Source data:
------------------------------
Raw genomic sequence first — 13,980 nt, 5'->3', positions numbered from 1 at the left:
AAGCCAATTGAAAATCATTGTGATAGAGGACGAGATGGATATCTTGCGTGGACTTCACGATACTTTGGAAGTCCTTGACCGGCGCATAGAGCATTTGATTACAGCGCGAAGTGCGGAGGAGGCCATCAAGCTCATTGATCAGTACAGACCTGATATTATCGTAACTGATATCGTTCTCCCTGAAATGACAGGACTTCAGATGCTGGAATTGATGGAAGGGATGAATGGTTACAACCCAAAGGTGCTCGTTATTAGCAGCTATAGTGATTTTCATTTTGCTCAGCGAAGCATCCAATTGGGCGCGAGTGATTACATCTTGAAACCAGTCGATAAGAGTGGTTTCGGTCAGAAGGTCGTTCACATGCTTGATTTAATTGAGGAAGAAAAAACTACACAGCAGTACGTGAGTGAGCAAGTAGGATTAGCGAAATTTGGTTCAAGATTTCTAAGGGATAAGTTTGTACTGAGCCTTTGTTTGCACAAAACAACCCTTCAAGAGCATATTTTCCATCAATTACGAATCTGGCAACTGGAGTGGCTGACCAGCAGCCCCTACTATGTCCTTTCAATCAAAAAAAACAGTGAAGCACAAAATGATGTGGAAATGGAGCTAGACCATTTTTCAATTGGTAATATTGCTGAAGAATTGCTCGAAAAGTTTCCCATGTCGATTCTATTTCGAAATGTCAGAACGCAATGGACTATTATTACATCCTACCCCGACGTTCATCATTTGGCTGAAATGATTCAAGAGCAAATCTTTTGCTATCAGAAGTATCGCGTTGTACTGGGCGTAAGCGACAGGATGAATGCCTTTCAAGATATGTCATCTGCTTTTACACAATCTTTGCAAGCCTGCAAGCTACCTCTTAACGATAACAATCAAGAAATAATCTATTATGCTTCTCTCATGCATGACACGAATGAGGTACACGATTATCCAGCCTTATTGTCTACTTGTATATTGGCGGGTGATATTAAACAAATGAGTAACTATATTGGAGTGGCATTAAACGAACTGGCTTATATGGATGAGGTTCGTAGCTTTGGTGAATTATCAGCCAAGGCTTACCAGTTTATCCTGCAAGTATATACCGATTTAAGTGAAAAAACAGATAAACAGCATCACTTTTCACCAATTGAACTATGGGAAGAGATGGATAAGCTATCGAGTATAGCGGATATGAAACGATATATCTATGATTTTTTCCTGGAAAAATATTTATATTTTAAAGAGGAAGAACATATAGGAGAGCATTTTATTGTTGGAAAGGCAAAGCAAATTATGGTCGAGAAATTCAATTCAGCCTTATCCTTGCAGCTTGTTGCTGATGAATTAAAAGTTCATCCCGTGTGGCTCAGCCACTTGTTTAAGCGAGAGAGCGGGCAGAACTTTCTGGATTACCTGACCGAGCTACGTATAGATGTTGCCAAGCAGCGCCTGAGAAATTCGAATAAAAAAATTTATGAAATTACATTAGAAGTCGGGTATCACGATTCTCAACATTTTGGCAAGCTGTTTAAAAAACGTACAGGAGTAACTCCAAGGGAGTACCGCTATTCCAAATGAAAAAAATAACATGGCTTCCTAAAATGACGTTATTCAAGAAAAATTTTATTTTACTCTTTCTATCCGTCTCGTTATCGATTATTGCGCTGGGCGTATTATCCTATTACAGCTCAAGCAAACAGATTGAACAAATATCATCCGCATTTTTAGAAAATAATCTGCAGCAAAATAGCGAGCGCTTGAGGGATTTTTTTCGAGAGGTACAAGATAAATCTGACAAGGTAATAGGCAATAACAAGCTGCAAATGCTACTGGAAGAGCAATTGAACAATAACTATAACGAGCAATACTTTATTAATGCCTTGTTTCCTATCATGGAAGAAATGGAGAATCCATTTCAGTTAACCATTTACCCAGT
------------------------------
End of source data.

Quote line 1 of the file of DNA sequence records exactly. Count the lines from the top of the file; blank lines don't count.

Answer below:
Raw genomic sequence first — 13,980 nt, 5'->3', positions numbered from 1 at the left: